Me, Myself, and I: Sexual Politics Inside Mari’s Body-swap Narrative


When it comes to depicting adolescent struggles with sexuality, Oshimi Shuuzou is by no means a stranger with the sexually-charged Flowers of Evil laying waste to youthful idealism and schema precariously constructed, les fleurs du mal flourishing amidst the vestiges of innocence. His marked cynicism suffusing traditionalist narratives is something to be commended, and the same can certainly be said for his take on the body-swap genre and all of its established conventions. Ostensibly Boku wa Mari no Naka or Inside Mari appears to be yet another bawdy offering running the orthodox gamut, a relatively light-hearted piece about what girls and boys are made of. Isao is a NEET, days filled with video games and masturbation blurring into one. Having long since dropped out of university, the only ray of light in the darkness that is his life would be the angelic Mari. Admiring her from a distance through stalking allows Isao to momentarily forget how much of a failure he has become, and expects nothing to change… That is, until Mari turns around with an enigmatic smile and Isao wakes up in her body.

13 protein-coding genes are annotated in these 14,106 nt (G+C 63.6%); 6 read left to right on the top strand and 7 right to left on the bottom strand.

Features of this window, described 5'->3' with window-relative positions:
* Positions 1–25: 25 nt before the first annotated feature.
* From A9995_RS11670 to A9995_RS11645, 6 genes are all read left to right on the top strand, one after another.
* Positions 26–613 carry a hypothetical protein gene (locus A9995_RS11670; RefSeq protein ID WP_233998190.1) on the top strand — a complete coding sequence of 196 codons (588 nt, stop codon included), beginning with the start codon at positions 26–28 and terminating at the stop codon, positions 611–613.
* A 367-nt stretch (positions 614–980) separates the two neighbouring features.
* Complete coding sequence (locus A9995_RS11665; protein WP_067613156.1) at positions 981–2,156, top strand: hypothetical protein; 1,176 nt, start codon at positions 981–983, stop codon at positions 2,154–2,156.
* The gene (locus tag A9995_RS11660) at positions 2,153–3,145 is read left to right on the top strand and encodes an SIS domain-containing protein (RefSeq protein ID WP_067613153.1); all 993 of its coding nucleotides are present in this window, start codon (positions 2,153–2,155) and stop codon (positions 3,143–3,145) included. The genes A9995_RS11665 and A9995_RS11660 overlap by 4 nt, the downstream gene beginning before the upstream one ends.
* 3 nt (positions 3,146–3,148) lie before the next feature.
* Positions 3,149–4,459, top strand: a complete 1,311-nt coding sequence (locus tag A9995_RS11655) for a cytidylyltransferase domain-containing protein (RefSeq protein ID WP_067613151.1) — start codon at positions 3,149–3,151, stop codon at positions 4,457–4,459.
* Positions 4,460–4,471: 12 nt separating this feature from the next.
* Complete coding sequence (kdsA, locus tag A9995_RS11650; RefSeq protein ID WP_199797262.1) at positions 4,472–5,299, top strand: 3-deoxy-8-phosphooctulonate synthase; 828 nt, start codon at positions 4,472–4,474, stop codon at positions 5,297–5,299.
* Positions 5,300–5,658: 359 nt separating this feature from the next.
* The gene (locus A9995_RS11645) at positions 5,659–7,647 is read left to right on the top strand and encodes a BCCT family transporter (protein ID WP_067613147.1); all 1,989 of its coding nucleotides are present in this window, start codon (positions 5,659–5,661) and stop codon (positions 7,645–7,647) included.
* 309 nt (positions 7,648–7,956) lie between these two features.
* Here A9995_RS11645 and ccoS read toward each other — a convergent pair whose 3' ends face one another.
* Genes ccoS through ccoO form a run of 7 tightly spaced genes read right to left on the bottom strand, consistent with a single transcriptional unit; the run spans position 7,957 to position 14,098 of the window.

It’s a set-up which does little to destabilize the genre’s turgid whiff of homogeneity, all fidgeting in girls’ locker rooms and groping others a display of routine titillation. But true to Oshimi’s contemptuous model Inside Mari quickly takes on disturbing connotations as boundaries blur, challenging the genre and all its expected conceits once Isao peers into Mari’s impervious psyche.

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